For the Washington Post, correlation is causation—at least when it comes to immigration. In an article for the Post’s World Views blog, Rick Noack tried to connect Hungary’s crackdown on illegal immigration to the country’s current labor shortage.
“Hungary went further than most of its neighbors last year to keep fleeing foreigners out of the country: It built a more than 100-mile-long razor-wire border fence,” he wrote. “But now, the country has realized it actually needs more foreigners… [and] the government is considering plans to invite non-E.U. [European Union] ‘guest workers’ to live in the country.”
The article also draws attention to Hungary’s aging population and the troubling number of young people leaving the country for better opportunities elsewhere in the European Union, and suggests that unregulated immigration could be the solution to preventing a possible collapse of the pension system.
Germany, the example that Noack touts is a possible “role model” for Hungary, is still experiencing financial and criminal difficulties despite accepting over a million migrants in recent years. Since 2015, only three percent of Germany’s migrants and refugees have found full time employment as he admits. The other 97 percent are propped up by the country’s social welfare programs, further increasing government liabilities instead of alleviating them.
Despite the wealth of evidence to the contrary, Noack condemned Hungary’s desire to promote legal guest worker programs over illegal immigration by labeling the country’s policies as “nativist” and “xenophobic.”
The problem with unrestricted immigration in the E.U. goes beyond creating a fiscal bubble. Crime rates are rising exponentially as well. Germany is having such severe problems with sexual assaults committed by immigrants that some municipalities are considering segregating public swimming pools. Sweden, a country that has limited its citizens’ ability to criticize current immigration policies, is now known as the rape capital of the world. Since loosening migration standards, rape has increased 1,472 percent while other violent crime rates have increased by approximately 300 percent, according to the Gatestone Institute.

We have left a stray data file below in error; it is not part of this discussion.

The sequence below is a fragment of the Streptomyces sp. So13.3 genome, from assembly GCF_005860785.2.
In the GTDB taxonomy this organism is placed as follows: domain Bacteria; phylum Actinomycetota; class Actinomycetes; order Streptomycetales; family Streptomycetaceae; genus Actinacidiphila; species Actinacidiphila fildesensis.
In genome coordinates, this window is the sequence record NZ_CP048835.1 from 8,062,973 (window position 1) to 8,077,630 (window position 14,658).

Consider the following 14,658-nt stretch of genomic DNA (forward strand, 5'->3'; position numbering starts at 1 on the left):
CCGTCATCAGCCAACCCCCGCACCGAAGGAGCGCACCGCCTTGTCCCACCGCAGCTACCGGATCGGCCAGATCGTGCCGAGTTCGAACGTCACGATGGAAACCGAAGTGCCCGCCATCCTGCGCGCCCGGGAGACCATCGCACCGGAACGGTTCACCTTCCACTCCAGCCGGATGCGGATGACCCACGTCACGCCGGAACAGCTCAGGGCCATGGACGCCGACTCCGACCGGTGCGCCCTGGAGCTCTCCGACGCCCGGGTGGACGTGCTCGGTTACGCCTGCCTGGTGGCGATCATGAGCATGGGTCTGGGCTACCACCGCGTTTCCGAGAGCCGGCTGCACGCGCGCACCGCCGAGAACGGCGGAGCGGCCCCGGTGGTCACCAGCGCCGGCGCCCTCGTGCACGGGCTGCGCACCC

Noack ends by criticizing Hungarian officials for claiming that they seek to accept immigrants who will most likely assimilate successfully, noting that Prime Minister Viktor Orban has told Arab investors that “the culture of respect” is paramount to the Hungarian people—as if desiring successful assimilation into a nation’s values exhibits disrespect toward its migrants.
Considering that millions of refugees and migrants are leaving failed states mired in cultural and religious struggles, it makes sense that hosting countries would conduct the due diligence required to ensure their citizens’ safety. This starts with combatting illegal immigration and enacting common-sense reforms. To suggest that it is somehow xenophobic or racist to take precautionary steps to avoid the now commonplace tragedies in countries like Germany and Sweden is naïve and merely parrots the globalist agenda’s baseless playbook.